Dir.: Robert Bresson; Cast: Martin LaSalle, Marika Green, Pierre Leymarie, Jean Pelegri, Dolly Scal, Kassagi, Pierre Etaix; France 1959, 75 min.
Pickpocket, shot more or less at the same time as Godard’s A bout de souffle in the late summer of 1959, is by far the closest the French director got to the Nouvelle Vague. Even though the Bresson worked on his feature for ten months, Godard had rushed off his script on the first day of a shoot that would go on for between 15 minutes and 12 hours, depending on his ‘inspiration’.
Both directors opt for style over content, filming mostly on location rejecting the idea of film as photographed theatre. In both the main protagonist is a thief called Michel, although only Godard’s antihero commits a murder. Both directors had strained relationships with their lovers going on the run and aspiring to be above trivial everyday life. But here similarities end: Godard’s Michel is very much a personification of the classical film gangster, the script of Godard’s A bout de souffle is far more conventional than Pickpocket, and the denouement could not have been more different.
Michel (LaSalle) falls into petty thieving out of boredom rather than necessity, enjoying the surprise ease of the casual encounters which he goes on to study and perfect. At the Longchamp race track he steals money from a soignée punter and is enraptured by the euphoria this gives: “like I was walking on air with the world at my feet – a few moments later, I was caught”. The inspector (Pelegri) who arrests him (having to let him go through lack of evidence) will play a big part in the petty crim’s life. Michel joins a group of highly skilled pickpockets, working mostly in crowded places (like the Gare du Lyon) and the crime takes on the choreographed nature of ballet dancers at the Comedie Francaise.
Michel leads a sheltered existence until he meets meets Jeanne (Green) who will later fall for his only friend Jacques (Leymarie), a fellow pickpocket. The inspector entraps Michel via his book on the art of thieving – but finds no concrete proof of his activities despite a thorough search of his lodgings. After his mother (Scal) dies, Michel goes to her funeral with Jeanne only to discover the dying woman had made a complaint to the police about stolen money – later withdrawing the allegations realising it must have been her own son. Michel flees the country for Milan and Rome, travelling on to London and frittering away his ill-gotten gains. Returning to Paris he meets Jeanne who has split with Jacques but now has his child. Michel turns to thieving again to support Jeanne and her child, finding a sense of relief in his love for her.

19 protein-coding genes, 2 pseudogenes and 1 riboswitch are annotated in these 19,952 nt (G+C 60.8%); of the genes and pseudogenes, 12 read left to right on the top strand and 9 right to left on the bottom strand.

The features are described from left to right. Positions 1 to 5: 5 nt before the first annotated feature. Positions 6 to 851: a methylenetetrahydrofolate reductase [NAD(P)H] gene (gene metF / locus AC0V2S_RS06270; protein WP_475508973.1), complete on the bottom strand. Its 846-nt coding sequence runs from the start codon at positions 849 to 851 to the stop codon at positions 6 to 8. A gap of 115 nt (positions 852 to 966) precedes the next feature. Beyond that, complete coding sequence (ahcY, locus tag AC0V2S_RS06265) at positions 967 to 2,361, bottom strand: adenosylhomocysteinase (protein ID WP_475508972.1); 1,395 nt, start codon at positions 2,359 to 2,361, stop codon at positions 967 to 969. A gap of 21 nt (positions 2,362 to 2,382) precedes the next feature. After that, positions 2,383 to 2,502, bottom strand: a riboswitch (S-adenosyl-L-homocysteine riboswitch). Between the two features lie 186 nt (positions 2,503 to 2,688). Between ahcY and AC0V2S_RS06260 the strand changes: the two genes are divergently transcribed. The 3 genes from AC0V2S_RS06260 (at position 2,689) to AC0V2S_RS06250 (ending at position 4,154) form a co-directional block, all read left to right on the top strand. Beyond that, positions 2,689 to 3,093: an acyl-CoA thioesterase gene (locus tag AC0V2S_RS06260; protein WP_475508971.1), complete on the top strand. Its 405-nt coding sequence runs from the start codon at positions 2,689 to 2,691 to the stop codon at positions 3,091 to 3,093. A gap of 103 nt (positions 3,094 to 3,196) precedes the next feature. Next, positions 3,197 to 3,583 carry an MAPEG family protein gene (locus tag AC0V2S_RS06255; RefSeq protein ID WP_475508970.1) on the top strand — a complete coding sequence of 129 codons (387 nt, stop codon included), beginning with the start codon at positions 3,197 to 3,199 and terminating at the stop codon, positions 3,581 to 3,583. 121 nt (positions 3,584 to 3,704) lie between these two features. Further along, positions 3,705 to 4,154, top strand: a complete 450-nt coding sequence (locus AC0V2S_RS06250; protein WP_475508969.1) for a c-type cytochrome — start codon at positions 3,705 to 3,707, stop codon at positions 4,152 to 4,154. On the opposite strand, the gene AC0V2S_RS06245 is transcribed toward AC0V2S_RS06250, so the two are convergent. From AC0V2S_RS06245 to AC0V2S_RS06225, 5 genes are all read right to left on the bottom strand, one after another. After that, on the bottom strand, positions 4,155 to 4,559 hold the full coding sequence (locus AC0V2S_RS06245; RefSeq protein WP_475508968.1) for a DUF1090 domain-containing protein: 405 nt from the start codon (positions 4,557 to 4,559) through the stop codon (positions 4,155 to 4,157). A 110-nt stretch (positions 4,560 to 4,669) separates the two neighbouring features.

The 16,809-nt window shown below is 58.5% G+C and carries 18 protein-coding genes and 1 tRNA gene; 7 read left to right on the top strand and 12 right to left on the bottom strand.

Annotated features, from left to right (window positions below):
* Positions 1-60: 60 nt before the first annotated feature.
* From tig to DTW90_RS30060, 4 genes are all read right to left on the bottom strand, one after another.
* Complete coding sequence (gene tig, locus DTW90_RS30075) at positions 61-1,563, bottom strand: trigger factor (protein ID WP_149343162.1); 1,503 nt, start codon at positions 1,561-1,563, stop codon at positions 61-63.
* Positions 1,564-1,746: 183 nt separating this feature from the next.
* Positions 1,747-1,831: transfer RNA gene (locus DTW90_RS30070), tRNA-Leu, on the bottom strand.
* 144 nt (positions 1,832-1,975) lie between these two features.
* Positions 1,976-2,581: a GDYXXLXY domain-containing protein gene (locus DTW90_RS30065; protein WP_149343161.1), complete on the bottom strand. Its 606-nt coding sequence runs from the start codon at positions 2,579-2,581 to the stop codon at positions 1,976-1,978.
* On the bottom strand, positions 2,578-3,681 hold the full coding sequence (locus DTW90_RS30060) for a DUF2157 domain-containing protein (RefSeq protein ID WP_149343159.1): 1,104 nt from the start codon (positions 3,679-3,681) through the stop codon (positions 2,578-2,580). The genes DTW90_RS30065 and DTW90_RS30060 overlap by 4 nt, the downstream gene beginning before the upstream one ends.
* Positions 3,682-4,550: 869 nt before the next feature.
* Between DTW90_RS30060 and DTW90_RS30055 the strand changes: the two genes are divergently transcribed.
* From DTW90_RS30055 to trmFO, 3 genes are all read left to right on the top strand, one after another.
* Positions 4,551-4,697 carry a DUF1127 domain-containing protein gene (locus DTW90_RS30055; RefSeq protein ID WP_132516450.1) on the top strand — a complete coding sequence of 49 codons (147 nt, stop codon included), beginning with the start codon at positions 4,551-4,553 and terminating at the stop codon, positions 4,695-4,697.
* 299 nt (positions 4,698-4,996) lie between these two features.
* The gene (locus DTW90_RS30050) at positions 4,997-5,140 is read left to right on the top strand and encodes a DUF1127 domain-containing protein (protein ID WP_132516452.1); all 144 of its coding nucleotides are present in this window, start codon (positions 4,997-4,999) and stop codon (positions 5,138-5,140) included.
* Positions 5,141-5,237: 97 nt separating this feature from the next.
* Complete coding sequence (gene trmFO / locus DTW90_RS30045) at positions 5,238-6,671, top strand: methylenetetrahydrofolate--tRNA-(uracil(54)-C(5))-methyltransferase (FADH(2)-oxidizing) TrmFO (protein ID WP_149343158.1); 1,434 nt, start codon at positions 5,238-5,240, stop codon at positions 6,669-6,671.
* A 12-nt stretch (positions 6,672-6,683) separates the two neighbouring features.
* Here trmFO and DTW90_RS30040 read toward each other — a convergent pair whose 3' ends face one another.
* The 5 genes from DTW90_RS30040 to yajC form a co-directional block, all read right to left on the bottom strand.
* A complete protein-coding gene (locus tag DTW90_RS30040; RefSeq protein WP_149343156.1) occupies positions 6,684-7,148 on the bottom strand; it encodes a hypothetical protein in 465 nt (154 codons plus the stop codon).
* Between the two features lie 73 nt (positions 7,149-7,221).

Leonce-Henry Burel shot four of Bresson’s features, and his immaculate black-and-white images are absolutely mesmerising in sequences crisply edited by Raymond Lamy that bring a stylish grace, rather than a sordidness to Michel and his illicit activities. There’s an elegant beauty in the intimate delving of hands into plush leather wallets and crocodile handbags elevating the activity to an art form in its own right and one that somehow negates the nefariousness intent. Michel slips into crowds and makes his sinuous escape, ducking and diving like an agile beaver. The locations often dwarve the thieves and they go about their business brilliantly in choreographed dovetailing.
Martin LaSalle is hypnotic as a non-pro, originally from Uruguay, he would disappear off to Latin America and a TV career. Bresson did not cast professional actors, preferring to move his protagonists around the set like mannequins. He specifically did not want professional actors with ‘skills’. So in many ways, Pickpocket feels more radical than Godard’s debut feature which seems superficial in comparison. Bresson focuses on Dostoyevsky’s theme of crime and punishment as a metaphor and thus adds another layer of nuanced meaning (not for the first or last time). Bresson relies on the power of his images, Pickpocket could almost be re-shot as a silent film, the meaning would still be conveyed. A masterpiece.
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